Orthopedics Shortage - Fox29 WFLX TV, West Palm Beach, FL-news & weather

Monday, April 24, 2006

Orthopedics Shortage

Experts expect the number of knee and hip replacement surgeries to increase nearly 700% in the next 25 years.  So, will there be enough doctors to handle the increase? We sent Ten O'clock news reporter Ric Blackwell to find out.

Frank Moorehead / Hip Replacement Patient: "Every step I took was painful."

Frank Moorehead broke his hip in a waterskiing accident. Thankfully, The pain stopped after hip replacement surgery.

Frank Moorehead / Hip Replacement Patient: "I find I'm as good as new."

Frank is one of over a half million people who get a new hip every year. West Palm Beach Orthopedist, Dr. Edward Sandell performed Frank's surgery.

The procedure features a metal base driven into the thigh bone with a cup. Attached to the hip bone is a ceramic ball that fits into the cup, giving the patient a full range of pain free motion.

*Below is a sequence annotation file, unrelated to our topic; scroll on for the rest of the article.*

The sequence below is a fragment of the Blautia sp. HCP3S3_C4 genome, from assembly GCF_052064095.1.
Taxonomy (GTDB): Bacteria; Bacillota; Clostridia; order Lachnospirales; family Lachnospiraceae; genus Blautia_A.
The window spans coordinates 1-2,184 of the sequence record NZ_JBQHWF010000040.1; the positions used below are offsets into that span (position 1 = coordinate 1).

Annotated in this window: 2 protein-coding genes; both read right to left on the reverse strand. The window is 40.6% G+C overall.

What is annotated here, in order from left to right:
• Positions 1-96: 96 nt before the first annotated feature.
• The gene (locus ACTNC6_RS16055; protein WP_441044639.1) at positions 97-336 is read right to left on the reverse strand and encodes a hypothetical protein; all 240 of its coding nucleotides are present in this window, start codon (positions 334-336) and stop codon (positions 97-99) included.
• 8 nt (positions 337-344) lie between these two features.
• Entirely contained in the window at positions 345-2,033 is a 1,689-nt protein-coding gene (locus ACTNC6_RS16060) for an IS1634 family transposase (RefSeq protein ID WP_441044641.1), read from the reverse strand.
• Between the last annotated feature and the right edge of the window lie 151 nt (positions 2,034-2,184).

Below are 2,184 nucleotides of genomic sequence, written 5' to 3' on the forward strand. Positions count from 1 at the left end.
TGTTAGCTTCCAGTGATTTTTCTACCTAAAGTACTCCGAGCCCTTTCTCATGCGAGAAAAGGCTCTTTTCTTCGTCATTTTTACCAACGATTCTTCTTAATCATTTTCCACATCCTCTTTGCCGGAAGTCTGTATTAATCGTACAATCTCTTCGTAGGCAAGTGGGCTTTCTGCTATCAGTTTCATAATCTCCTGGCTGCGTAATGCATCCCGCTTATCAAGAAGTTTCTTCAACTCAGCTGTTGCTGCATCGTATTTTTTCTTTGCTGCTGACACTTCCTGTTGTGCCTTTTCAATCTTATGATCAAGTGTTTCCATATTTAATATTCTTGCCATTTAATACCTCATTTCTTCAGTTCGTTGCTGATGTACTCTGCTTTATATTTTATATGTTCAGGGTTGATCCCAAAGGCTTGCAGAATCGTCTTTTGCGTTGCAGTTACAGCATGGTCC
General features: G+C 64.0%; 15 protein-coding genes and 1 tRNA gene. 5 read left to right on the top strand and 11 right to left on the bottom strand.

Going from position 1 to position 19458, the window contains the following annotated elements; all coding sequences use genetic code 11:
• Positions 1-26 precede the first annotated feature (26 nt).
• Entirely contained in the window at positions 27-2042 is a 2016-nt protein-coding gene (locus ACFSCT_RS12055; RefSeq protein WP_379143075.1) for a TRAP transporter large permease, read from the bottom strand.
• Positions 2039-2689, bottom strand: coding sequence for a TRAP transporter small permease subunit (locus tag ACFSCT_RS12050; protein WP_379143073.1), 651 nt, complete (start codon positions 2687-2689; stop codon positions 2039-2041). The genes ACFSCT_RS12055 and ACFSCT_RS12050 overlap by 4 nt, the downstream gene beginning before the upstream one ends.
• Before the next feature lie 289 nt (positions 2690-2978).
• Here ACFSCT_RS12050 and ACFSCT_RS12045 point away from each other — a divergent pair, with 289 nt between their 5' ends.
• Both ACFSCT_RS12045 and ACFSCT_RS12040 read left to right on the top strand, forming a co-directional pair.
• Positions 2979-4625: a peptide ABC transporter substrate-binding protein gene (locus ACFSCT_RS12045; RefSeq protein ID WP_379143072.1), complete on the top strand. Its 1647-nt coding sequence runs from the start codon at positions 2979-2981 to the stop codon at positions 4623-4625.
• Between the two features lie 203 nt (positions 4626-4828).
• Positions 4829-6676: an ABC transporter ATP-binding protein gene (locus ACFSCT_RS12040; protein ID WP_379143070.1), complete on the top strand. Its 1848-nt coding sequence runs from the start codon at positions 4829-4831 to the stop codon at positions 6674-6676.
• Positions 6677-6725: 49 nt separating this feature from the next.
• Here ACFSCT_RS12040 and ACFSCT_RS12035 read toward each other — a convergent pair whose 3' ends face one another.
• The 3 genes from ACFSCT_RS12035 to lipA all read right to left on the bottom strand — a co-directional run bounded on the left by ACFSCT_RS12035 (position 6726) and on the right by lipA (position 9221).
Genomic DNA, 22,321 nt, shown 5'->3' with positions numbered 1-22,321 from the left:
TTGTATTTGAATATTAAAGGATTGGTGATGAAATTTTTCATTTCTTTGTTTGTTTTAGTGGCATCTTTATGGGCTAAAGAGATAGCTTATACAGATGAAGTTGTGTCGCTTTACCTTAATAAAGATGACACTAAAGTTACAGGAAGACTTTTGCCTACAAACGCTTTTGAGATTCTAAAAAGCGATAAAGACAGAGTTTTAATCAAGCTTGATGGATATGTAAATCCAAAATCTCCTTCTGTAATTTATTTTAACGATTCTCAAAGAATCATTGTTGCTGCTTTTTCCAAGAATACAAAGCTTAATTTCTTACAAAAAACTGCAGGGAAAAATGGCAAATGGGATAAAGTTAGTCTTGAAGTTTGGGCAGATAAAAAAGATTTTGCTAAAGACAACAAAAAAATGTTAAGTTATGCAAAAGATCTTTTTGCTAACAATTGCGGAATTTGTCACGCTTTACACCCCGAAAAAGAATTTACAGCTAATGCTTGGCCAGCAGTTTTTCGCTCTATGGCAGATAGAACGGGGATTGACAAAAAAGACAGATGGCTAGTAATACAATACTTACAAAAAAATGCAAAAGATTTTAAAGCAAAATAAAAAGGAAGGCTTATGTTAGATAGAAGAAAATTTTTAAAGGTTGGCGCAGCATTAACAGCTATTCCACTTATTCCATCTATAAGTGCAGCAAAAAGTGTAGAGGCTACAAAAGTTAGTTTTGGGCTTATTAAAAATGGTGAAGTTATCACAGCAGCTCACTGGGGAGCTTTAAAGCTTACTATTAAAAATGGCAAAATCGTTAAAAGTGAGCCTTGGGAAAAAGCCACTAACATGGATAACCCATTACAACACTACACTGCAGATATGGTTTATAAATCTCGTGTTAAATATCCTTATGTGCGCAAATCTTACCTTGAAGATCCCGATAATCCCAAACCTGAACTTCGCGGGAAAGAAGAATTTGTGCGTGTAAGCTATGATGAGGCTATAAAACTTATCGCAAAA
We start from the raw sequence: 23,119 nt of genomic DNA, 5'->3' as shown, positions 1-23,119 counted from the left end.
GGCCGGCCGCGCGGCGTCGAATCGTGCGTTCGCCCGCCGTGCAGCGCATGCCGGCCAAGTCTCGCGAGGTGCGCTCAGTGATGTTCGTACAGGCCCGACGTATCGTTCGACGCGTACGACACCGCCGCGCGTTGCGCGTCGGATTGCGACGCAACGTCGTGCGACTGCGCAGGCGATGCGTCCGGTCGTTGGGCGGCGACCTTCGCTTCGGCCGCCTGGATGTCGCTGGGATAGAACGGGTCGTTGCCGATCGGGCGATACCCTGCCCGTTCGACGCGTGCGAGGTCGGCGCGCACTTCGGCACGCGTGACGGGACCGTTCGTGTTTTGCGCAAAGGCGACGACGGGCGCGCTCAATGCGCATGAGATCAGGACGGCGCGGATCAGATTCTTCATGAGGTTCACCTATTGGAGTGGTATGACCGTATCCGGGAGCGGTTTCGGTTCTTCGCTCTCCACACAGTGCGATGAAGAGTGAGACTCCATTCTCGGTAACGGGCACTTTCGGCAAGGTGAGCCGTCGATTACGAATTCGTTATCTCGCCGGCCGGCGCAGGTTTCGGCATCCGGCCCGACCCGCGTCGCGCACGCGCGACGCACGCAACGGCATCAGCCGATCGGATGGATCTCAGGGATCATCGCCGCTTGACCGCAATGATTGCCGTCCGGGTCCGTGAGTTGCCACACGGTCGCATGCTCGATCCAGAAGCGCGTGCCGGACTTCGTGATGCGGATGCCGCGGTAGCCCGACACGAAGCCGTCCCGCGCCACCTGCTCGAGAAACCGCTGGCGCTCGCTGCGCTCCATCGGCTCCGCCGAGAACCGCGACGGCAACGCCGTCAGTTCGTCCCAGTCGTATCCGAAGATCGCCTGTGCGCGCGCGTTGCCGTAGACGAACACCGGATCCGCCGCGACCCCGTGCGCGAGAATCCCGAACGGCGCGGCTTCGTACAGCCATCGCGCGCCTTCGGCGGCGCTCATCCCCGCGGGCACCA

Dr. Edward Sandell / Orthopedist: "If you have a hip problem, I say do it right away, the sooner the better. If you don't do it soon, you could have a tougher time finding a physician down the line."

The popularity of the procedure combined with an an aging popularity will mean a six-fold increase in the amount of hip and knee replacement surgeries over the next two decades. Experts says the there will not be enough orthopedic surgeons to handle the workload.

Dr. Edward Sandell / Orthopedist:  "I imagine it will come to the point where people replacing joints, who are not doctors."

Dr. Sandall says fewer physicans are getting into orthopedics because it doesn't pay as well as some other specialties.

Dr. Edward Sandell / Orthopedist: "It all boils down to the money. There are problems with Medicare reiumbursement and office overhead, it's not an easy problem."

Adding to the problem, is the rising cost of medical malpractice insurance. Surgeons know they can fix a knee or hip. The question is can they fix the economics of performing the surgery?

One positive in dealing with the problem is the improvements in the materials used in hip and knee replacement. The metal and ceramic joints can last for decades. That means fewer patients coming back for second surgeries.

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